Today is the feast of St Michael and All Angels.  Angels are funny things.  They are all over the place in Christian architecture and iconography, and for those in more liturgical traditions they form, in theory at least, part of the context of worship ('with angels and archangels...').  But I am not sure we have much practical use for them.  Indeed, they are something of an embarrassment.  It is just possible to construe worship of God as being compatible with our modern world; after all, God can be re-envisioned fairly easily in ways that fit the post-enlightenment paradigm in which we live.  But to believe in Angels puts you in the same realm as people who believe in the healing power of crystals, and people who take astrology seriously, and whoever it is who reads all those books about near-death experiences.

It's impossible to avoid the fact that one cannot tell the Bible story without angels. The presence of Gabriel at the Annunciation is sufficient to secure their place in the narrative. But other than these 'big events' - with which I suspect we are happy because of long exposure and also the sense that these are dramatic one-offs and therefore not normative - angels mostly appear within those parts of Scripture for which we have least time. The weird bits of the book of Daniel give a portrait of angelic warfare, linked to human prayer, which seems uncomfortably mythological. The various scenes in Revelation featuring angels are often so bizarre as to require explaining (away) in other terms.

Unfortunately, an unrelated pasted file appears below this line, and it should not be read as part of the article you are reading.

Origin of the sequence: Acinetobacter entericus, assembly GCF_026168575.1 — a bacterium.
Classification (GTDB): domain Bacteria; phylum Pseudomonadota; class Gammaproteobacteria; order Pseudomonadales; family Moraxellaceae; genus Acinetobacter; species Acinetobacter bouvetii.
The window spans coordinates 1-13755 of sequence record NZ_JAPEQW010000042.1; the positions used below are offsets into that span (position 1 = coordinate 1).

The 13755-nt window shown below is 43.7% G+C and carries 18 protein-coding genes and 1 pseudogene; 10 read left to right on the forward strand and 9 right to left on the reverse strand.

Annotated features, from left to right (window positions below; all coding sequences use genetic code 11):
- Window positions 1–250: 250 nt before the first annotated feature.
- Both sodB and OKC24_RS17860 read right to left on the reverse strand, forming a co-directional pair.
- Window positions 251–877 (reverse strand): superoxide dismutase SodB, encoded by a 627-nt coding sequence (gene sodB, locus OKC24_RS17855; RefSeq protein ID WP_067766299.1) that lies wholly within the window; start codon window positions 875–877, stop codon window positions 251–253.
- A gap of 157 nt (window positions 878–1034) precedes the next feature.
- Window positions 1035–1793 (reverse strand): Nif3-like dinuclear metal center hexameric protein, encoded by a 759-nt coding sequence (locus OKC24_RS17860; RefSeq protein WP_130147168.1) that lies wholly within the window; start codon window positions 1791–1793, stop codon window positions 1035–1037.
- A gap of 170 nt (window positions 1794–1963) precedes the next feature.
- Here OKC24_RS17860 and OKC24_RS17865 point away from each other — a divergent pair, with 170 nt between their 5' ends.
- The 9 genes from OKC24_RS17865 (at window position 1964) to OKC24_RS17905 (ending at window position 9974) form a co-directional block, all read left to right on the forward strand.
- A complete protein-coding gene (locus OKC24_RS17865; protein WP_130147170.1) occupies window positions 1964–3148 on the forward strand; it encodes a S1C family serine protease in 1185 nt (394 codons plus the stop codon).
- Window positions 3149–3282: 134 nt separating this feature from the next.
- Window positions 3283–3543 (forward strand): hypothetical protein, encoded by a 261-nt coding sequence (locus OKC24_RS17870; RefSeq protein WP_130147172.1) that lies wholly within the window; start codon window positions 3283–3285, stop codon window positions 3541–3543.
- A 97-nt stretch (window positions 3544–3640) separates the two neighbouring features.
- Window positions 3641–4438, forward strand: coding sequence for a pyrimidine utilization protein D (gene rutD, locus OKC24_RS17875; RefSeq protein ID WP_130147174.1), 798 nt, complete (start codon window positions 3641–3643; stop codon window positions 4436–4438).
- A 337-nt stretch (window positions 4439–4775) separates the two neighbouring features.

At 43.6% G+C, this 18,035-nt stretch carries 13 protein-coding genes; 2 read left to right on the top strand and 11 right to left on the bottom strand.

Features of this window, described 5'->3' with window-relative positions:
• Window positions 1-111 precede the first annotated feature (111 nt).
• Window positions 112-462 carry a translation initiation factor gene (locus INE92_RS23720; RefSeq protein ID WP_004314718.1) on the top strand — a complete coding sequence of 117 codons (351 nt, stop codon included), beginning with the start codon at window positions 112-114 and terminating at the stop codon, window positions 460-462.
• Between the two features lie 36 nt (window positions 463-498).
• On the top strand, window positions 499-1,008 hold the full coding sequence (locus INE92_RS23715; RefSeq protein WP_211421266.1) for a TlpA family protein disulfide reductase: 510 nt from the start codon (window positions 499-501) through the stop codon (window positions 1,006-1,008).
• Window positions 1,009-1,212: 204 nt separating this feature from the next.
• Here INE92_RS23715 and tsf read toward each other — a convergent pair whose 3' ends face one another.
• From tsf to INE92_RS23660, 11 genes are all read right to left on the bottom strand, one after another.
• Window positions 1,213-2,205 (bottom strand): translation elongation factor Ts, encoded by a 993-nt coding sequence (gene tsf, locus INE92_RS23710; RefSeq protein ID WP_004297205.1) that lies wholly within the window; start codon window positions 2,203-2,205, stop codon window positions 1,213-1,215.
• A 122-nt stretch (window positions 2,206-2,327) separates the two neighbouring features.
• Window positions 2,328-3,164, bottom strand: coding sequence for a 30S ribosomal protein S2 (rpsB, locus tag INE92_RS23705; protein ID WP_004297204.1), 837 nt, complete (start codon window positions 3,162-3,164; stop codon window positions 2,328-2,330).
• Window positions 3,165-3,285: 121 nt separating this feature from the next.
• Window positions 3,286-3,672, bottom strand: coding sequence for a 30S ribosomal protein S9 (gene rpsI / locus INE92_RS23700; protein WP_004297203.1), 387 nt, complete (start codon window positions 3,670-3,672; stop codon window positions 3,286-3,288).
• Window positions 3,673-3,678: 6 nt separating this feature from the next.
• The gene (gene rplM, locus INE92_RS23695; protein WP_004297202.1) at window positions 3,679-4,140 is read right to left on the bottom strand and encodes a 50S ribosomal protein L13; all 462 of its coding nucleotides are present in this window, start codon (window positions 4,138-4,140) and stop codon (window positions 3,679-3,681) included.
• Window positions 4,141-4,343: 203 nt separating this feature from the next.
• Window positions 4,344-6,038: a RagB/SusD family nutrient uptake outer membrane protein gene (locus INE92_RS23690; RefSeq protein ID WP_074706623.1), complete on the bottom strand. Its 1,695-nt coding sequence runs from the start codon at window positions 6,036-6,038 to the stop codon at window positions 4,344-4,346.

All in all, I think for most of us angels are acceptable backdrop, so long as we don't seriously have to believe in them or their activity.

I think we could gain a lot by recovering a genuine, practical faith in the work of angels. For starters, a God who intervenes by the ministry of angels is very clearly not the god of the deists, and so a principal idol is cast down. Moreover, the presence of angels around us signals God's own presence in the mundane details of our lives.

Perhaps the biggest thing for me is that to believe in angels as the Bible portrays them is to believe that we are caught up in a world of spiritual activity - and more specifically spiritual conflict. The Archangel Michael cast down the dragon, who now roams the earth in fury.